Regarding State’s request for more waiver authority, he said the department was asking Congress to "reward the fact that they have illegally ignored the law by writing provisions that allow them to do it legally."
"The idea of country by country waivers is absurd," Sherman said. "They will waive virtually every country unless they decide to simply ignore the law."
The message from everyone else at the table was largely the same. Congress isn’t waiting for the administration to come up with a new resolution at the U.N. Security Council.
"Iran and its spinning centrifuges do not wait. … We can no longer wait for a Security Council resolution that has been going on for months," said Berman.
"We will try to take concerns into account when we can, but time is running short," said Dodd.
"I am told that the U.N. Security Council negotiations are making progress, but everybody understands there’s not going to be a breakthrough overnight," said Senate Foreign Relations Committee chairman John Kerry, D-MA.
"Hitler moved quickly, and they waited, and waited, and waited," said David Scott, D-GA.
Rep. Ed Royce, R-CA, offered up the most sobering comment of the day on the congressional drive to halt Iran’s nuclear advancement.
"Even crushing sanctions might not do the job," said Royce, "but we ought to try."
State Department spokesman P.J. Crowley said that Ahmadinejad will probably be granted a visa to come to New York next week for the nonproliferation conference, where he’ll be sure to make a splash.
"Well, we have certain responsibilities as the host of the U.N. … any foreign official who is coming to the U.N. for official business is normally granted a visa," he said.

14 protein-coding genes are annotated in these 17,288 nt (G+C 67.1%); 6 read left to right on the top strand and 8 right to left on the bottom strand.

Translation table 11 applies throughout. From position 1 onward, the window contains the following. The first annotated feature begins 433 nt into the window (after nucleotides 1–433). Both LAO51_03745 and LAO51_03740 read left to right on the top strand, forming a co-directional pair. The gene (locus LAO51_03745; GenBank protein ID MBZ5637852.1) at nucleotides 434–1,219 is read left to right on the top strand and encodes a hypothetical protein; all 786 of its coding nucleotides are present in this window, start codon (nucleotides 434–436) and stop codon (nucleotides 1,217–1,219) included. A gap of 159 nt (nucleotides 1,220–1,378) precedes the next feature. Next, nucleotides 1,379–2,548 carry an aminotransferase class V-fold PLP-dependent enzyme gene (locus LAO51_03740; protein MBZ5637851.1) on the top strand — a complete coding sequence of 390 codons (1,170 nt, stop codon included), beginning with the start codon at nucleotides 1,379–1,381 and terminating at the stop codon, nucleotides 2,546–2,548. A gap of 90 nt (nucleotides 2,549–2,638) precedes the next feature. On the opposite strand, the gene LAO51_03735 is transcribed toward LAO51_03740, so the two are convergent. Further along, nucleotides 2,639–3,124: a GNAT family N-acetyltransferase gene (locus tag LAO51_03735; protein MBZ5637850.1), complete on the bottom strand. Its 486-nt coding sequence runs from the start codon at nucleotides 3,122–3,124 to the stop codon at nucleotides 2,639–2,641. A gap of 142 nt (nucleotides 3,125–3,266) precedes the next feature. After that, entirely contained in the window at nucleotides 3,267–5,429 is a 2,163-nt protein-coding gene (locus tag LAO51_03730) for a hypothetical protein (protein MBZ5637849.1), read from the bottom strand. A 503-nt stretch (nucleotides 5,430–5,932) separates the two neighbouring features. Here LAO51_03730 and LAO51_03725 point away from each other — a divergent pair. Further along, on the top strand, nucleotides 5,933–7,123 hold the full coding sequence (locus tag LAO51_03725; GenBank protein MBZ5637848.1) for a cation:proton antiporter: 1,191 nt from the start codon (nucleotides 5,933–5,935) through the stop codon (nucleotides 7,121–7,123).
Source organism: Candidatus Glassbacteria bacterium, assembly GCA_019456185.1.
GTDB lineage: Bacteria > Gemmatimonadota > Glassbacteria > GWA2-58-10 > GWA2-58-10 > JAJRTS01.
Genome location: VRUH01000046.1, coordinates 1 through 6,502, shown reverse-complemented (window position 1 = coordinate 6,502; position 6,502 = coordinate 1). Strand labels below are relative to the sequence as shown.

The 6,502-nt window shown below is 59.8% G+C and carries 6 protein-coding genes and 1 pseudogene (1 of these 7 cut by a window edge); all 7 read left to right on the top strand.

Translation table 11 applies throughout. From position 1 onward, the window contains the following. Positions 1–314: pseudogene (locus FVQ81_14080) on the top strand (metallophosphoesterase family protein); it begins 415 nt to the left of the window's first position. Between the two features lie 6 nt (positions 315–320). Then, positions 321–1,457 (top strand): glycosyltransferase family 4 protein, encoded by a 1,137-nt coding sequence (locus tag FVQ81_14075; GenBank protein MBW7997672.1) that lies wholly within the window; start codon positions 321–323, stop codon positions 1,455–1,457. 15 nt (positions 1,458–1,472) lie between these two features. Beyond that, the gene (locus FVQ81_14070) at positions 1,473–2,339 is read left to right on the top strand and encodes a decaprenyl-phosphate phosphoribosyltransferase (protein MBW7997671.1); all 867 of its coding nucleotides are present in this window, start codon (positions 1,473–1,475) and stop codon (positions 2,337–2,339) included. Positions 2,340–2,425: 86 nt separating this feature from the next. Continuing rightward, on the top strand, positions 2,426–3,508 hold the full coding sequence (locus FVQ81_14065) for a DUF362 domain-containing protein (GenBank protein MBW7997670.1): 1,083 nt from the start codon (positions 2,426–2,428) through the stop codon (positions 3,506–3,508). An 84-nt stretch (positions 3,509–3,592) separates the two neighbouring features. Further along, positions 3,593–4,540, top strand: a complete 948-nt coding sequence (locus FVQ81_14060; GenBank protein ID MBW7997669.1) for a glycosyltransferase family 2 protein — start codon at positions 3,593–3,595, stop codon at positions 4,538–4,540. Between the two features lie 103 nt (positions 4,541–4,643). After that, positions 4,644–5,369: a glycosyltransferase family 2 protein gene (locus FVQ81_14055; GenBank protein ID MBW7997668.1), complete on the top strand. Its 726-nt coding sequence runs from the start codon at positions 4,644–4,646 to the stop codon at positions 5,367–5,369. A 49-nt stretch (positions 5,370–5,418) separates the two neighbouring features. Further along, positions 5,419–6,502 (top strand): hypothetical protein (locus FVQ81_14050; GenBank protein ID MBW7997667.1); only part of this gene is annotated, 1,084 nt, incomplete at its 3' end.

Josh Rogin covers national security and foreign policy and writes the daily Web column The Cable. His column appears bi-weekly in the print edition of The Washington Post. He can be reached for comments or tips at firstname.lastname@example.org.
Previously, Josh covered defense and foreign policy as a staff writer for Congressional Quarterly, writing extensively on Iraq, Afghanistan, Guantánamo Bay, U.S.-Asia relations, defense budgeting and appropriations, and the defense lobbying and contracting industries. Prior to that, he covered military modernization, cyber warfare, space, and missile defense for Federal Computer Week Magazine. He has also served as Pentagon Staff Reporter for the Asahi Shimbun, Japan's leading daily newspaper, in its Washington, D.C., bureau, where he reported on U.S.-Japan relations, Chinese military modernization, the North Korean nuclear crisis, and more.
A graduate of George Washington University's Elliott School of International Affairs, Josh lived in Yokohama, Japan, and studied at Tokyo's Sophia University. He speaks conversational Japanese and has reported from the region. He has also worked at the House International Relations Committee, the Embassy of Japan, and the Brookings Institution.
Josh's reporting has been featured on CNN, MSNBC, C-Span, CBS, ABC, NPR, WTOP, and several other outlets. He was a 2008-2009 National Press Foundation's Paul Miller Washington Reporting Fellow, 2009 military reporting fellow with the Knight Center for Specialized Journalism and the 2011 recipient of the InterAction Award for Excellence in International Reporting. He hails from Philadelphia and lives in Washington, D.C. Twitter: @joshrogin